Back when I was child, I would sometimes wake up in the middle of the night wheezing and gasping for breath. My mother would wrap me in blankets and hustle me into the bathroom, where she'd turn on the hot shower full blast so I could breathe in the steam. After a while, my lungs would open up a bit, and I'd be trundled off to bed again with a deep barking cough. It was just another case of the croup, Mom always said, but for some reason I faced these bouts far more often than my friends and cousins did.
Eventually, I was diagnosed with asthma. I had a grandfather and an uncle with asthma, so the condition ran in the family, everyone said. But at that time, no one thought about the tobacco smoke in my home. My father smoked at home and in the car, so I grew up in a cloud of cigarette smoke. According to the Centers for Disease Control and Prevention (CDC), children exposed to secondhand smoke in a car for one hour have breathed in the equivalent of three cigarettes. How many hours did I spend in the car as a child? How many cigarettes did I unwittingly "smoke" as a child? And how did that contribute to the asthma that I continue to deal with every day?
For World Asthma Day next week, the American Lung Association of Washington (ALAW) and the Spokane Regional Health District (SRHD) have chosen to focus on the dangers to children from secondhand smoke. To raise public awareness and reduce the number of parents who smoke with their children in the car, the organizations have joined with Mister Car Wash to offer discounted car washes to all customers who agree to take the "Smoke-Free Auto Pledge" on Tuesday, May 6. From 7 am to 8 pm, customers taking the pledge at Mister Car Wash, 1022 N. Division, will receive a $4 discount on a full-service wash, normally a $12 value. Event sponsors will be there to distribute "Little Lungs Matter" litter bags containing health information about asthma and secondhand smoke, discount coupons, promotional items and information about the Washington State Quit Line. The Ronald McDonald Care Mobile will hand out litter bags at Logan Elementary on Tuesday; bags and information are also available from the Spokane Allergy & amp; Asthma Clinic and the SRHD's Women, Infants and Children Nutrition Program.
"We know that secondhand smoke is a contributing factor to asthma attacks and may cause asthma in very young children with a predisposition," explains Dr. Kim Marie Thorburn, health officer of the SRHD. "Education and prevention around these issues are key public health priorities."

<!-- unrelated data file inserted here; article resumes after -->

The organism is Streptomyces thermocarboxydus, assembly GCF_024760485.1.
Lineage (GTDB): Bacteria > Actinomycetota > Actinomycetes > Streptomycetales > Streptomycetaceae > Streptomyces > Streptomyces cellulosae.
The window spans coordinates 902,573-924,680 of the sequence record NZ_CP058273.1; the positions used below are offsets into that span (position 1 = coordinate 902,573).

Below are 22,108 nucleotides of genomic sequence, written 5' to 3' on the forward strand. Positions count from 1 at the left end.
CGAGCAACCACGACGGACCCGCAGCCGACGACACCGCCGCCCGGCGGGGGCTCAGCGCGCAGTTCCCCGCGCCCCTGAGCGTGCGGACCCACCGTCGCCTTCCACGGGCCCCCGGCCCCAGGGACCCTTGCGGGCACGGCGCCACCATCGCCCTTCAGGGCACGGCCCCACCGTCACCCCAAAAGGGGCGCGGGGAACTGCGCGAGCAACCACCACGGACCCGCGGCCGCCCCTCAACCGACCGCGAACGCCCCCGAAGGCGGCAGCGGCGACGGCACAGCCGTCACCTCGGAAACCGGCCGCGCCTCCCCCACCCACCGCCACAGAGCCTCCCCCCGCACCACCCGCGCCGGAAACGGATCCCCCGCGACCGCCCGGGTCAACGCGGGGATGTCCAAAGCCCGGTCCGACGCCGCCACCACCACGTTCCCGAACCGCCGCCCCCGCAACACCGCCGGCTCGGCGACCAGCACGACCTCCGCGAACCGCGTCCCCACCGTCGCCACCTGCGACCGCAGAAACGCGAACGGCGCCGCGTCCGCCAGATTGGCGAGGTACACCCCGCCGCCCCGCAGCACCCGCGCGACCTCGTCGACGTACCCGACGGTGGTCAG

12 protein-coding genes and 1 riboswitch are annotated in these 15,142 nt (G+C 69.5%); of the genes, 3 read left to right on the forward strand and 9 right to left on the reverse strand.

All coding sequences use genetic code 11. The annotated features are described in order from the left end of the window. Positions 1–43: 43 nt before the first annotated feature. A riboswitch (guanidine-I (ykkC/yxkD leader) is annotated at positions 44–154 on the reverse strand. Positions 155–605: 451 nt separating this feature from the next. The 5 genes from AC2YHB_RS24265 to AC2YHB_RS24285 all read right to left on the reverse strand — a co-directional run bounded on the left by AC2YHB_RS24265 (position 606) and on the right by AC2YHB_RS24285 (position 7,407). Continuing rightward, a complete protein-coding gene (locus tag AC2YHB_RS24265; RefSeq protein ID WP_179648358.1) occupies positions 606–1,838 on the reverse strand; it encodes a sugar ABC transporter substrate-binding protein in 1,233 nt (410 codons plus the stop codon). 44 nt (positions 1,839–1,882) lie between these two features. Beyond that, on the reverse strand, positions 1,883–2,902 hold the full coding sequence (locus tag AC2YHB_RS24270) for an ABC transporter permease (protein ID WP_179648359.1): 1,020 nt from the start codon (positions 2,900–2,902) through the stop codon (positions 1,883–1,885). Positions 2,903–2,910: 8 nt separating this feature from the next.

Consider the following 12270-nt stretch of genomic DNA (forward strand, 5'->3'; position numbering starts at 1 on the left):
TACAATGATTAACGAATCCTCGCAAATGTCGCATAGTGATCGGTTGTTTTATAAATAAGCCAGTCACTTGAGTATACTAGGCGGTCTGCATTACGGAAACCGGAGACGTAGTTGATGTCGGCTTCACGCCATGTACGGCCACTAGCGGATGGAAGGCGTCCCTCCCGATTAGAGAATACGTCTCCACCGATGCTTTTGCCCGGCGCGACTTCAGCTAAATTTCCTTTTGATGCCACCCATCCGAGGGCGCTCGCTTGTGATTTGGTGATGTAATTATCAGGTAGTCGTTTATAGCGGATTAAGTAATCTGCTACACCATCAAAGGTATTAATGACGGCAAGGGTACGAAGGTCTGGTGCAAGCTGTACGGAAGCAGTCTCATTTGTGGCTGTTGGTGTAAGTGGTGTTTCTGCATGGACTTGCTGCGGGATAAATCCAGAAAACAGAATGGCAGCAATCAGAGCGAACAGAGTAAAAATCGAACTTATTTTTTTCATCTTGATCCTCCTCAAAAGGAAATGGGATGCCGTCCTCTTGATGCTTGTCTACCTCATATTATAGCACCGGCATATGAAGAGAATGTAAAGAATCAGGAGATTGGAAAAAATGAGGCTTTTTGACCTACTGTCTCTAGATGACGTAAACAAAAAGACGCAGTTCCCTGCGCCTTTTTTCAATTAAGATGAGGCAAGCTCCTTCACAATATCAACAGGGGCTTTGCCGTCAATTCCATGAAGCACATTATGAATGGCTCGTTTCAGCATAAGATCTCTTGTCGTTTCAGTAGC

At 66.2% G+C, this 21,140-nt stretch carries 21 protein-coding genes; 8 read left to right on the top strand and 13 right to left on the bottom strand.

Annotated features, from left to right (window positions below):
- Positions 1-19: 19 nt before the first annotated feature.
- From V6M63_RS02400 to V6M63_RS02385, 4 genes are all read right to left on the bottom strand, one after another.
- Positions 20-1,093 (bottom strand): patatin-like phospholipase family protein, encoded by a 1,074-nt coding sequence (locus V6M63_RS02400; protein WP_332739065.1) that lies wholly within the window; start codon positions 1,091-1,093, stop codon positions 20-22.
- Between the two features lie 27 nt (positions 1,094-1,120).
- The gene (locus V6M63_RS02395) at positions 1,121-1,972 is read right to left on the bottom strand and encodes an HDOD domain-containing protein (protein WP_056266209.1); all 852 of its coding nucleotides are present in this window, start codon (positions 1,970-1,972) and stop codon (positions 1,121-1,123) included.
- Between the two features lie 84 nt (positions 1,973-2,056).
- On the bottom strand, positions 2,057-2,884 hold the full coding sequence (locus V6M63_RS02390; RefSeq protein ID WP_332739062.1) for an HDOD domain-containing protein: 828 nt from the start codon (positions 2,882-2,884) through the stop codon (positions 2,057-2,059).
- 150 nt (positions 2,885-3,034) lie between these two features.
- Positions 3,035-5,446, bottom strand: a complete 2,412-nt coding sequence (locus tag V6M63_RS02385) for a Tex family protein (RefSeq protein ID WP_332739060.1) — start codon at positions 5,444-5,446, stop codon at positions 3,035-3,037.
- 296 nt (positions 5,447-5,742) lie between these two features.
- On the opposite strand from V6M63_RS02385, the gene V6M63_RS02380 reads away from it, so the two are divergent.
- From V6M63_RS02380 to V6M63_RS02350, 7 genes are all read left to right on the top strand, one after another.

The CDC says secondhand smoke triggers up to one million asthma attacks in children every year. Children who breathe secondhand smoke are more likely to suffer from pneumonia, bronchitis and other lung diseases, have more ear infections and are more likely to develop asthma.
"In addition to being a carcinogen, tobacco smoke is a tremendously powerful respiratory irritant," writes Dr. Robert Wood, director of the pediatric allergy clinic at Johns Hopkins Hospital, in his book, Taming Asthma and Allergy. He has some powerful words for parents who smoke around their children: "The data are most striking in studies of children, in whom passive smoke exposure has been linked to increases in both the incidence and the severity of virtually all respiratory disorders... Studies show that passive smoke exposure even impairs lung growth in children and suggest that some children would never have developed asthma had they not been exposed to cigarette smoke. . . . Although high exposure is most damaging, any contact can be harmful and should be avoided. Child abuse would not be an inappropriate description for such exposure."
While there are many substances that can trigger asthma episodes in children, many researchers have focused lately on indoor air quality. The ALAW believes that tobacco smoke is one of the top preventable sources of lung illness for all children, and especially those who suffer from asthma and other respiratory disorders.
"World Asthma Day is an effort to raise public awareness about the daily risks faced by people living with asthma and environmental triggers, such as secondhand smoke," says Cindy Thompson, eastern region director with the ALAW. "We are spending 90 percent of our time indoors, where environmental triggers can also include indoor air, dust, dust mites, pets, molds and ventilation issues. [We are] especially concerned about the increase of asthma in children that is unmanaged and under-diagnosed."
The ALAW urges smokers to quit -- not only for the sake of their own well-being, but for the health of the children around them. At the very least, indoor environments such as homes and cars should be declared smoke-free.
Publication date: 05/01/03